One of Cash's earlier pseudo-concept albums, this doesn't exactly follow a specific theme like farming or hymns of the American land the whole way through. Rather, it's a collection of a dozen songs that generally are on the folkier and more Americana-centered side of Cash's repertoire, though of course such songs have always had a prominent place in his material. He bagged the songwriting credits for all but one of the songs on Songs of Our Soil, skillfully relaying tales of drinking, disastrous farm flooding ("Five Feet High and Rising"), the vicious circle of sharecropping ("The Man on the Hill"), death and burial ("The Caretaker"), Native Americana ("Old Apache Squaw"), and spiritual-like piety ("It Could Be You [Instead of Him]"). The death-in-the-desert tale of "Hank and Joe and Me" might get unintentionally camp with its rather jaunty depiction (complete with gospel-like backup choral vocals) of the narrator dying of thirst on a quest for gold. Although "J. Cash" gets the songwriting credit for "I Want to Go Home," in fact it's his version of the homesick sailor folk tale more commonly known as "Sloop John B," recorded elsewhere by the Weavers, the Kingston Trio, the Beach Boys, and others. It's a good set, though pretty short at 26 minutes, and lacking the hits or classics that decorate some of his other vaguely Americana concept albums.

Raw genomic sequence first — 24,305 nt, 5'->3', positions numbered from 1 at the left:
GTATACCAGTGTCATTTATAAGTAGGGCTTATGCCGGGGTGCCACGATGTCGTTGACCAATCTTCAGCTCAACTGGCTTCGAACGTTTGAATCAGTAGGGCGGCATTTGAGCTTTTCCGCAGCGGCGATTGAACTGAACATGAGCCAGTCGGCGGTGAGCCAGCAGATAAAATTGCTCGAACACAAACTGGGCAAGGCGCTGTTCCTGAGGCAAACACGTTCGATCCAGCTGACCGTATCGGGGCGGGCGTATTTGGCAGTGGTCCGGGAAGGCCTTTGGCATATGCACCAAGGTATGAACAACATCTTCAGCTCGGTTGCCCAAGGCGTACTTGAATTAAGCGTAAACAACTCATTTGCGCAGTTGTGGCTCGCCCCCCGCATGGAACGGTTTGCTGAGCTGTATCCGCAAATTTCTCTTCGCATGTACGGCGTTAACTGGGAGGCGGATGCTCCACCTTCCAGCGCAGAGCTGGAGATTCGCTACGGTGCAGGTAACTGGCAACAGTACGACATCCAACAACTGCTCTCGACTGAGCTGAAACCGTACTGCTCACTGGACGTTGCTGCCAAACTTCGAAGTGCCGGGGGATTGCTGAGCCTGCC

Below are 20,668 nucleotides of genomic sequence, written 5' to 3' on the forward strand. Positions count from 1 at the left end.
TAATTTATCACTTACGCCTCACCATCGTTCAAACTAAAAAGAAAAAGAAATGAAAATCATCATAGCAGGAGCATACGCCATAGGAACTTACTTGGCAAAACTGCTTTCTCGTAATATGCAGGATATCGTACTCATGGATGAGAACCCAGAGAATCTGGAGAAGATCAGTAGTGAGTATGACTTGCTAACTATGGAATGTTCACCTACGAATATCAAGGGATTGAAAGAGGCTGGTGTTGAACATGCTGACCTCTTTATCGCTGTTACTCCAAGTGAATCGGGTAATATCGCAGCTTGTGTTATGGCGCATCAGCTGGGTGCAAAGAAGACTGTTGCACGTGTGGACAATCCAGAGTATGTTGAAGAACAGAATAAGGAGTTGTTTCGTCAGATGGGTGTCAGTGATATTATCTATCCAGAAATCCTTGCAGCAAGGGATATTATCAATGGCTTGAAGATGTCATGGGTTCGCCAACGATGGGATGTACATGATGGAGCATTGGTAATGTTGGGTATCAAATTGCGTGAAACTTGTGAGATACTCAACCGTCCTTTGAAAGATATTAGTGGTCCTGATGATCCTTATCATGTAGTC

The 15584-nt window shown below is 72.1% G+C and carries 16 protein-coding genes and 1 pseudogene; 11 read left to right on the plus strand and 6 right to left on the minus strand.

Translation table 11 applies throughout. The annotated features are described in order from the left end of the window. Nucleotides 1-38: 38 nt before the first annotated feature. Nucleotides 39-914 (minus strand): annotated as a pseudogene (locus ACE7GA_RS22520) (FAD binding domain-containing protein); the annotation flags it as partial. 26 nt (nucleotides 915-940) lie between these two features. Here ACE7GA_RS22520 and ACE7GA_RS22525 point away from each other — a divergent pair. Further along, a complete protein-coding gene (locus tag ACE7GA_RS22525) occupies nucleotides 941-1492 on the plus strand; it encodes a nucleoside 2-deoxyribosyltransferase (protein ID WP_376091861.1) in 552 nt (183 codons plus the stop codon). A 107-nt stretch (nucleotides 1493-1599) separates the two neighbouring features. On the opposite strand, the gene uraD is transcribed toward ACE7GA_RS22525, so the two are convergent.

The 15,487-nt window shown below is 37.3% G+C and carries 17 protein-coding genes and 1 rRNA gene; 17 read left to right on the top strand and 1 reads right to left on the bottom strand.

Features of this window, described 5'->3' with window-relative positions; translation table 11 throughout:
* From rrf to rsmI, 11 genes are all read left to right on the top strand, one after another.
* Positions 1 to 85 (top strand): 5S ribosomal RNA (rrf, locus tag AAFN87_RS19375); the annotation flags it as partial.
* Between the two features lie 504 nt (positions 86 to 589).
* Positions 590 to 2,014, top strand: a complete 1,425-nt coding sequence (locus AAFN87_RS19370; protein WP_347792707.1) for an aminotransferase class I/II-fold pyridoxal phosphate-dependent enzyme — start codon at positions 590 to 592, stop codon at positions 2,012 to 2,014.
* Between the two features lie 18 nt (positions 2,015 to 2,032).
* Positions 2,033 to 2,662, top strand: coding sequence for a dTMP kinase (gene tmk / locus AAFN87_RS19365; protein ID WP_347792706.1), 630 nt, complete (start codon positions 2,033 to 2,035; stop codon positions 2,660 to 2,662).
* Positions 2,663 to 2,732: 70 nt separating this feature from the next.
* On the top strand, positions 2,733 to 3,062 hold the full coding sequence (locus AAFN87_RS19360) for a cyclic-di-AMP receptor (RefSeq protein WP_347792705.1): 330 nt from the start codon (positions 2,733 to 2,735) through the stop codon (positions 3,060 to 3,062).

Songs of Our Soil Review
by Richie Unterberger